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Miss America Asks Students to Accept Others, Themselves

Teresa Scanlan stops for visit to Kennedy Junior High School.

When she was 13, Miss America Teresa Scanlan learned a friend of hers was struggling with bulimia. She began to do research, finding the National Association of Anorexia Nervosa and Associated Disorders (ANAD).

Scanlan convinced her friend to talk to her parents and seek help. Scanlan continued to stay connected to ANAD and that relationship continued to grow over the years, continuing even today.

On Monday, Scanlan who at 17 was the youngest Miss America winner in more than 70 years, visited where she encouraged students to accept themselves and accept others.

With her platform related to eating disorders, Scanlan who is from Nebraska, appeared on behalf of ANAD to talk to students. She also was invited to speak at a at at Linden Oaks on Monday night.

Scanlan told students she began participating in pageants when she was 13, even though she had braces, crazy hair and didn’t think she had a chance at winning.

Her motivation for participating in pageants: “I was not a pageant girl at all. … I thought it would be fun.”

She gave the students some advice: “Never limit yourself. Let go of fear. Dive into life head first.”

During the afternoon assembly in the school gym, which was filled with the entire student body, Scanlan said that everyone has fears and doubts, but that it is important for the students to believe in themselves and to be themselves.

Scanlan said she was hopeless at sports, but as a piano player she enjoyed performing.

“I found somewhere where I belonged, where I fit in and it was something I liked to do,” she said about pageants. “I found this place where all these thing I love came together.”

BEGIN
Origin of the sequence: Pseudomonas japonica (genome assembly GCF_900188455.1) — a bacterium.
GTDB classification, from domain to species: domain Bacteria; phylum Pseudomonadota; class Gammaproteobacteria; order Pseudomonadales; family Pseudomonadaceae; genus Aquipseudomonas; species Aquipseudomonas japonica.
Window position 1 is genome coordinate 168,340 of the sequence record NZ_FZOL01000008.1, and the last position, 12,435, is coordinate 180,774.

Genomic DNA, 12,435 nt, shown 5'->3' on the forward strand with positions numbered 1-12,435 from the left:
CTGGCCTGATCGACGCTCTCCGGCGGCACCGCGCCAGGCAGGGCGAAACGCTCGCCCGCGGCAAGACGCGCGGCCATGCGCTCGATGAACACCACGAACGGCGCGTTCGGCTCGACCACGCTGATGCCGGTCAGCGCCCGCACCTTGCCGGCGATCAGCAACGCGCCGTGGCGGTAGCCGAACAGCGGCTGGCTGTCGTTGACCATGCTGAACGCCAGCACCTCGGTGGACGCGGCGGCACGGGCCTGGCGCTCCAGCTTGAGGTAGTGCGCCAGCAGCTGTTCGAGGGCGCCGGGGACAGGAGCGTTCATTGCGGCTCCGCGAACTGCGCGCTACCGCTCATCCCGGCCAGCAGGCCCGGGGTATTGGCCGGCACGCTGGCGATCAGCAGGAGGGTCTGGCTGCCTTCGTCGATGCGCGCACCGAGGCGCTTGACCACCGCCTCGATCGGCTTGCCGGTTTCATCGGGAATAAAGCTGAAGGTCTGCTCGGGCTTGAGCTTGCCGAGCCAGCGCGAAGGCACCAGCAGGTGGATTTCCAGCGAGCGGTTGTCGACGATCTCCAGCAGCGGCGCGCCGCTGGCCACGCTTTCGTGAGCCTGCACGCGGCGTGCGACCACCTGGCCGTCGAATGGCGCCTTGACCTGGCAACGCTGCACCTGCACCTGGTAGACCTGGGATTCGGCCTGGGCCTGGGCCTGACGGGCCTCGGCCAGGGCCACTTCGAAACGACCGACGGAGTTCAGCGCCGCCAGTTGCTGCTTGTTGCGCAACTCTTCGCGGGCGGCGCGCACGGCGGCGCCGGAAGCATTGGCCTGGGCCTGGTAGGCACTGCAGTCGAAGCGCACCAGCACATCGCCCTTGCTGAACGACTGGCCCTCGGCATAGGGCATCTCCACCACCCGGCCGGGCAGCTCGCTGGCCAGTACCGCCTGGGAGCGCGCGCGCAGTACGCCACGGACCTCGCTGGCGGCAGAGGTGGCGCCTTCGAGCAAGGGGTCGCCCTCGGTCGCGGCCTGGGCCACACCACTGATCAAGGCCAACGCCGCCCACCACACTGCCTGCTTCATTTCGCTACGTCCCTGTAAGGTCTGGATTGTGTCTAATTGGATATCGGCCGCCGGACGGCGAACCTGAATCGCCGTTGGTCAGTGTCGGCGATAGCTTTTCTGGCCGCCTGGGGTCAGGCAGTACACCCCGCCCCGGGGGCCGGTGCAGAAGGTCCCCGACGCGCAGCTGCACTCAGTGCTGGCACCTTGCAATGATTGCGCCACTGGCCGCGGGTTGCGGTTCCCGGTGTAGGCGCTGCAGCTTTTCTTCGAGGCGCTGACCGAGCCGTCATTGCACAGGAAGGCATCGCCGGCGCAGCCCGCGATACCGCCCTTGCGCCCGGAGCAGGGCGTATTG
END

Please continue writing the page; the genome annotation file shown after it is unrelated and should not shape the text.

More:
During her talk, Scanlan asked the students if they had ever made fun of another student. A majority of the students’ hands went up.

“You will never get anywhere if you push other people down,” she told the students.

 She explained that when she was in school, she enjoyed making clothes out of colored Duck Tape. She said people thought she was weird but she didn’t care and she didn’t try to change who she was; she kept making clothing from the tape. She even put it on her Miss America resume.

Now she gets to judge the Duck Tape prom competition for the tape company and attend the national convention.

“I realized, I didn’t have to try to be like other people,” she said. “I focus on what is the best I can be.”

The students asked her a wide variety of questions including:

  • What is her favorite color? Purple.
  • What was the coolest thing she made from Duck Tape? She would have liked to have decorated her car in the tape, but knew it wouldn’t work in the heat.
  • How does the tiara stay on? It has elastic that she uses bobby pins to attach to her hair.
  • Will she get to keep the crown after her reign? Yes, but she won’t be able to wear it.

Some of the questions reverted back to Scanlan’s platform. She said that even though eating disorders are a disease, they usually start because of attitudes that others express and with people making fun of others.

“This is not something you can ignore,” she said. “One in five people die.”

Scanlan asked the students to take a stand against bullying, not to make fun of others for being different and to let others know how they feel.

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